Gordon Craig’s passion for stop-motion animation makes him feel like a magician – here he shares tips on getting started and creating your own . . .

“Simply put, stop-motion animation is a type of magic. You can hold an object and see that it’s inanimate - but after taking a series of photographs of it, you can bestow upon it the illusion of life.

In the past, the process of making a stop-motion animation took a lot of time and effort. These days it’s a much more accessible medium. All you really need is a mobile phone, something to keep the phone still, an object and - most importantly - an idea.


Most modern phones will run one of the free animation apps available to download. The most popular one is Stop Motion Studio, which helps you take a series of photographs and stitch them together into an animation.

A key thing to remember is that your phone needs to be kept still during the filming, which is why you should put some thought into how to achieve this. You can buy tripods and mounts for phones online but, in the absence of these, securing your phone to something sturdy with an elastic band might just do the trick for you.

What to animate?

The object that you animate can be whatever you like. You don’t need a fully articulated puppet to get started, you can animate a toy car, a pile of sugar, a piece of paper or even a rock. Keep it simple to start with and work out what is possible with the items you have.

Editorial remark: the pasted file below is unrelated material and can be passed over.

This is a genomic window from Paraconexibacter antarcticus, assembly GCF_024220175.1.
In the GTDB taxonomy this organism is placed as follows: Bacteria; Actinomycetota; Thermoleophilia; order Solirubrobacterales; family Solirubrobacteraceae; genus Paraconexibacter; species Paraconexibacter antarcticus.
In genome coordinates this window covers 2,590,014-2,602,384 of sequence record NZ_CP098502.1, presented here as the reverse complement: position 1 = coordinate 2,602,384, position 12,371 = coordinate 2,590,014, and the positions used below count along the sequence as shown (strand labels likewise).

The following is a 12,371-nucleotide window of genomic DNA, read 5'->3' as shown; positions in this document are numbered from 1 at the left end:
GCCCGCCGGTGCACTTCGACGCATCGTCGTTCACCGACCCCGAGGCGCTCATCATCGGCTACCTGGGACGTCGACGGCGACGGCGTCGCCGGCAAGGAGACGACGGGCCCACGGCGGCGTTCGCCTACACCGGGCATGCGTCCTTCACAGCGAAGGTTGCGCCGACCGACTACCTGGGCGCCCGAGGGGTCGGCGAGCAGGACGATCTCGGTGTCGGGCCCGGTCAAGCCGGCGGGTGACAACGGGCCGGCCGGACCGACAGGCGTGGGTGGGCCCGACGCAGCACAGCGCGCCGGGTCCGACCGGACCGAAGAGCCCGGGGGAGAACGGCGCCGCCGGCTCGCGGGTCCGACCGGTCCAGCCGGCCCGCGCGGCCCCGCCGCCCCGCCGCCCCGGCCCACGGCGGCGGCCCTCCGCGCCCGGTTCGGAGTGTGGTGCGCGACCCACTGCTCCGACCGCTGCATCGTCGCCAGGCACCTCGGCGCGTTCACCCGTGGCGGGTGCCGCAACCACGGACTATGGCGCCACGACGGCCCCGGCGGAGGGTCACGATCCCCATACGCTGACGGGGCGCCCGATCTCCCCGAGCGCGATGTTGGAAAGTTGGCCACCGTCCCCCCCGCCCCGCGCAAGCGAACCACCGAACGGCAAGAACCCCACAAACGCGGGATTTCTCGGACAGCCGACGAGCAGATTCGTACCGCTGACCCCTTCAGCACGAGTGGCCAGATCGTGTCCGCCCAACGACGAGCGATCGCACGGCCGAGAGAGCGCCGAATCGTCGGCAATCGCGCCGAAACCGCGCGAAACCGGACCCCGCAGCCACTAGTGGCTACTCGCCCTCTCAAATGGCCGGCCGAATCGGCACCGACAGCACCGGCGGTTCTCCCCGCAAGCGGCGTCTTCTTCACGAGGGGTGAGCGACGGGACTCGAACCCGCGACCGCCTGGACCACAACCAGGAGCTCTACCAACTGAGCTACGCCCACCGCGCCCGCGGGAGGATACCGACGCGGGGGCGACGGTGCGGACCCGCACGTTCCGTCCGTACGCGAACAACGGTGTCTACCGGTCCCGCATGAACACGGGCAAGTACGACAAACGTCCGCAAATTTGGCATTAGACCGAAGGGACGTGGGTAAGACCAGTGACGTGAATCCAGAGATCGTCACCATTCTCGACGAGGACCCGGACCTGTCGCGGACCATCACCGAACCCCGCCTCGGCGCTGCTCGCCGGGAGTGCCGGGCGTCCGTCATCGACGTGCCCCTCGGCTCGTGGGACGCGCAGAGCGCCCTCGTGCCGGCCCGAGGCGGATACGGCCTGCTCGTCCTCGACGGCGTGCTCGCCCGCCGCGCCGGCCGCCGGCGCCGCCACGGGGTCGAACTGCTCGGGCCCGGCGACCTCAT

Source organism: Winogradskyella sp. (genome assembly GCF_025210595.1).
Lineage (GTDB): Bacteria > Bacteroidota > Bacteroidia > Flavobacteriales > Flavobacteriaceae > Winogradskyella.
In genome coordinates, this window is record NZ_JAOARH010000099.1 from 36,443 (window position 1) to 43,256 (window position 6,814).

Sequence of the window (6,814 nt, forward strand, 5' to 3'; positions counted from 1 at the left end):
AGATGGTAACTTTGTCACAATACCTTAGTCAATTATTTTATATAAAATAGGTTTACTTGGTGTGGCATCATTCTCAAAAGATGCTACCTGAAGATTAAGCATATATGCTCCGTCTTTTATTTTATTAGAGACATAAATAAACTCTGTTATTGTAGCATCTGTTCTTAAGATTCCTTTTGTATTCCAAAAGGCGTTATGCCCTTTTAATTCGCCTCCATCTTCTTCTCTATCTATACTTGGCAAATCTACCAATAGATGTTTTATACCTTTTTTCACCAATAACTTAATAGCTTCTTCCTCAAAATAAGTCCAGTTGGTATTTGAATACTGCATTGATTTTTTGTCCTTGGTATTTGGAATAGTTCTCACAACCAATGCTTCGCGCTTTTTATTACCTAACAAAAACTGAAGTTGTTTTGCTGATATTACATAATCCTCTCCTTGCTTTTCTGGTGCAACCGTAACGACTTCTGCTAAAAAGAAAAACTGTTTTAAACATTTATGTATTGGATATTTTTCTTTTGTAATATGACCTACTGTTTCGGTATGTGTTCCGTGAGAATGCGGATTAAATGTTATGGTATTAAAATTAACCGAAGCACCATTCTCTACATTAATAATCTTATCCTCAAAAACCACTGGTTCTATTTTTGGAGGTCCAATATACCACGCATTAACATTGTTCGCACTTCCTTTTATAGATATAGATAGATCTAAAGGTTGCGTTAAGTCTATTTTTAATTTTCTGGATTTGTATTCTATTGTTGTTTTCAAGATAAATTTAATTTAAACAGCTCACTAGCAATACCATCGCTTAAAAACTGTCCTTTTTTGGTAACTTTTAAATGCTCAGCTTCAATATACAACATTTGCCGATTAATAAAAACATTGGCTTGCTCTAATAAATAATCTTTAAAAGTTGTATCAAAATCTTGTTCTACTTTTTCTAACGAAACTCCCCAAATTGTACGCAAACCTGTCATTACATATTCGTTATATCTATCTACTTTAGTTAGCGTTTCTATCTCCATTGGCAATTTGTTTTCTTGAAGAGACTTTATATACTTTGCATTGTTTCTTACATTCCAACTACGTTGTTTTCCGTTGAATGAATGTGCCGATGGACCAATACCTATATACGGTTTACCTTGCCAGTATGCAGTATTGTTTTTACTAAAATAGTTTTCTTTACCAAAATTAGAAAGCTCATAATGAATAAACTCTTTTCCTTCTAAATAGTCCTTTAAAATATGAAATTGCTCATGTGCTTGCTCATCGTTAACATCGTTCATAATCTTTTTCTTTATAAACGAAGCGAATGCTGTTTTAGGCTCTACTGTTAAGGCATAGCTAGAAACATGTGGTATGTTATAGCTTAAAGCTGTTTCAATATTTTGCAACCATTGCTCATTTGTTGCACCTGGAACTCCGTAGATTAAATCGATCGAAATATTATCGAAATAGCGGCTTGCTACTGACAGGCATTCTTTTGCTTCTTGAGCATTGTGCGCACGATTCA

As for your idea, try to keep this simple as well. Two or three seconds of footage is plenty when you’re just starting out. Make the rock roll across a table; have the pile of sugar make a smiley face; show the car driving into shot and then turn a corner. Believe me when I say that, once you’ve successfully made a 2-second clip, you will watch it over and over again with a smile on your face.

Once you have a few simple animations under your belt, try testing your boundaries. Add a bit of cotton wool behind the car tyres to show it accelerating fast; make the pile of sugar spell out your name; give the rock a pair of eyes and endow it with some personality.

Useful resources

If you become enthralled by the magic of stop-motion animation and want to explore what else is possible, there are a few YouTube channels I would recommend. These go into more detail on things like building puppets and making them walk and talk, as well as more technical matters such as getting your lighting and timing right:

Edu Puertas: https://youtube.com/edupuertasfruns
Just a tiny amount: https://youtube.com/justatinyamount
Guldies: https://www.youtube.com/user/Guldies

For people with the time and the patience, stop-motion animation is a fascinating and rewarding art form. I wish you all the best, making your own magic!”